As for the cord, this brush gripper uses a 550 (Type III) paracord. For those of who you don’t know, 550 paracords can withstand a force of 550 pounds. And all paracord can stretch up to 30% of the original length.
The use of paracord is an exceptional idea here. It’s flexible, tight, and can withstand heavy pressure. The cord is 9 feet long, giving you about 4.5 feet of distance from the brush gripper. Remember, you can buy more if you want to get “longer” – just make sure to buy the same grade and tie a proper knot!
You also get to see the signature “the harder you pull, the tighter it gets” phenomenon in action. It kind of functions like a Chinese Finger Trap – if you remember that popular children’s toy!
So now you know how good this particular kayak brush gripper is. But what are my thoughts on it? Well, my experience with this brush gripper has mostly been positive. It’s an excellent tool that can keep you anchored in place for hours at a time – a super critical component of any kayak fishermen’s game!
If there was anything that I didn’t like, it would be the cord’s length. I’m the type of person who prefers more mobility. The cord was just too short for me to move my kayak around safely – plus, sometimes I need to be able to maneuver as the fish move, the winds change direction, or the current slows. But if you like to be stationary, the brush gripper keeps you grounded quite well.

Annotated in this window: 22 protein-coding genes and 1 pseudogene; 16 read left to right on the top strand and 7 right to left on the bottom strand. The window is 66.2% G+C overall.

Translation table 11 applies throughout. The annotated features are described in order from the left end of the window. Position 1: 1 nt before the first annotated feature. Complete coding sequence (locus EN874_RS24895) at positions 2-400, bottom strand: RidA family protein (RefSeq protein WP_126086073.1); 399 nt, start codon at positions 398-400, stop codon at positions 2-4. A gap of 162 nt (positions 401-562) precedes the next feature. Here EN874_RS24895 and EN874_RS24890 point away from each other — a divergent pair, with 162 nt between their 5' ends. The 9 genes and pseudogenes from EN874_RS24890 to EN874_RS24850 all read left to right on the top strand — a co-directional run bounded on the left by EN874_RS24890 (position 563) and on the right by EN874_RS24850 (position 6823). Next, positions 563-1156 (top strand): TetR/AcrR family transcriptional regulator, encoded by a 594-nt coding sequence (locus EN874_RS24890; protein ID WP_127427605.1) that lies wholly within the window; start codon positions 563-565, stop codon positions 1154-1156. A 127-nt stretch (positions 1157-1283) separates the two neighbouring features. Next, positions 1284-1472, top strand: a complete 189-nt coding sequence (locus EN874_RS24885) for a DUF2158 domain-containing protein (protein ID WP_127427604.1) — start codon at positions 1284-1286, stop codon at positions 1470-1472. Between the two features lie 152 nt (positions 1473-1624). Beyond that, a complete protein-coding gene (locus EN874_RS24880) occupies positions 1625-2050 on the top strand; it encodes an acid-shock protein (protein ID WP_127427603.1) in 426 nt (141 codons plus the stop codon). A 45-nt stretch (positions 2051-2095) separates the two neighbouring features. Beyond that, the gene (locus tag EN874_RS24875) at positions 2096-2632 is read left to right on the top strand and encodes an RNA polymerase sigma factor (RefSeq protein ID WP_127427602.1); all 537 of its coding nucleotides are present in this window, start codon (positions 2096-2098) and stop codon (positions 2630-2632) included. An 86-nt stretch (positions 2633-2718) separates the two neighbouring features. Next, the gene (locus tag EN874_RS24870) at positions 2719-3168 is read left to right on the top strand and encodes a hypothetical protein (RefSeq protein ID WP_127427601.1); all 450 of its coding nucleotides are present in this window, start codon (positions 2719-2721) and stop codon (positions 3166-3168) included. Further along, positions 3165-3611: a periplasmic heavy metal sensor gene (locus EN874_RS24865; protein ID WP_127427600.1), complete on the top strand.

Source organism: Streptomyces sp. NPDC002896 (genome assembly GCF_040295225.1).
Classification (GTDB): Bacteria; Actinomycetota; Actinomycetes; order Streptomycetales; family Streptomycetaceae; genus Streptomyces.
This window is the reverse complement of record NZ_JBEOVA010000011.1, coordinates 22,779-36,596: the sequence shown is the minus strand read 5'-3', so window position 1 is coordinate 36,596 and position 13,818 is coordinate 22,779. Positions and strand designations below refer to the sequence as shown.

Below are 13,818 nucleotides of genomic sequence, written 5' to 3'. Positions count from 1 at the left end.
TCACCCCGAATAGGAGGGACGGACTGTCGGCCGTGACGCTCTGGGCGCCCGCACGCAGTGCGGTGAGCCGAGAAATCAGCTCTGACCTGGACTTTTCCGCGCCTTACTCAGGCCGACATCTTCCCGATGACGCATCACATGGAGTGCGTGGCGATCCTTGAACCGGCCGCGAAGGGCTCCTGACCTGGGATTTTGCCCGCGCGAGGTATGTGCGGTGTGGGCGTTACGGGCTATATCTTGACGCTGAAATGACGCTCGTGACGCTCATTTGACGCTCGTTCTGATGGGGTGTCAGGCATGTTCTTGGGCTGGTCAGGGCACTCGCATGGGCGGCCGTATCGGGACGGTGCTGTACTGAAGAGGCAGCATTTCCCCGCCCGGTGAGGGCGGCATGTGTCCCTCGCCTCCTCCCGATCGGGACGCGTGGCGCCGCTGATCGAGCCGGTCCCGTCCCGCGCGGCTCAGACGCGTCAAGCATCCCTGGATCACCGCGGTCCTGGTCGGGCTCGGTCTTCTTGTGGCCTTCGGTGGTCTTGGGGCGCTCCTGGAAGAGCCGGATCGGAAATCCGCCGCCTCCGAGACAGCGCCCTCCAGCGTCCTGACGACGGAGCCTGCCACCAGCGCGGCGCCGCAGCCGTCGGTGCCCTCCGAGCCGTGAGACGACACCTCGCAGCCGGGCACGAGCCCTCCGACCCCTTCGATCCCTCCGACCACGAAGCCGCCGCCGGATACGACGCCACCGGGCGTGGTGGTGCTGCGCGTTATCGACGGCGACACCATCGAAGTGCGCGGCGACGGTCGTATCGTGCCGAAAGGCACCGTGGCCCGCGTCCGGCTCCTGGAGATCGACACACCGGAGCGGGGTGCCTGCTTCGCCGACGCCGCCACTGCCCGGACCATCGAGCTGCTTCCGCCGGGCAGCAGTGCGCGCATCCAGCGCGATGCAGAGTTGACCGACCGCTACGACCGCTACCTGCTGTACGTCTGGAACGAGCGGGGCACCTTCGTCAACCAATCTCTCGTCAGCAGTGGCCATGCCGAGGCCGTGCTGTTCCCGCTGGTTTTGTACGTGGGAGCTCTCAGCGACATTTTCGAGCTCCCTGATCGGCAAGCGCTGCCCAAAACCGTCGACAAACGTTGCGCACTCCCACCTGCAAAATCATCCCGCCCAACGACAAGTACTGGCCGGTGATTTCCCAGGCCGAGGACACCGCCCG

Another thing to note is that this brush gripper won’t survive long in saltwater. It’s meant for use in freshwater lakes and rivers only. The powder coating will start to degrade, and the metal underneath will rust. You can, of course, slow this process by drying the gripper with a cloth after each use and allowing it to fully air dry before storing in a clean, dark and dry place!
So here are my final thoughts on the showcased brush gripper – this time, in “pro” and “con” form for your quick summary and reference!
- The clamp is water-resistant and corrosion-proof.
- Can clamp down on medium to thick brush, limb, docks or other anchoring points.
- The cord is highly flexible.
- It can withstand the weight of heavy kayaks.
- Highly cost-effective (especially in terms of the value it provides).
- Gets tighter as the wind or current pulls on you.
- It has multiple applications in fishing and camping.
- Degrades faster in saltwater (mitigate by thoroughly drying after use)
- Cord length doesn’t provide mobility (but more Type 3 paracord at the hardware store).
And that’s it for how to install a kayak brush gripper! Don’t you feel like you’ve learned MORE than you every thought you could POSSIBLY learn about such a product? I highly anticipate that this guide helped you! Heck, it has even helped me while writing it!! So many people struggle with setting up brush grippers. But take it from me, brush grippers are the easiest to install – you just gotta read the instructions and give it a shot!
The showcased brush gripper is one of the best for everyday kayak fishing use (in the fresh water, of course). It doesn’t cost much and you get a TON of value out of it! This gripper is your perfect companion for fishing trips and kayaking!!
So what do you think about my suggestion? Has this kayak brush gripper worked for you? What kind of waters have you tried it in? Did you notice that it tightened up and thus had a better grip when pulled? Perhaps you’ve found some other kinds of brush grippers that you’d like to share with the group? Be sure to et me know in the comment box below! We read and reply to every comment and love intreating with the kayak fishing community!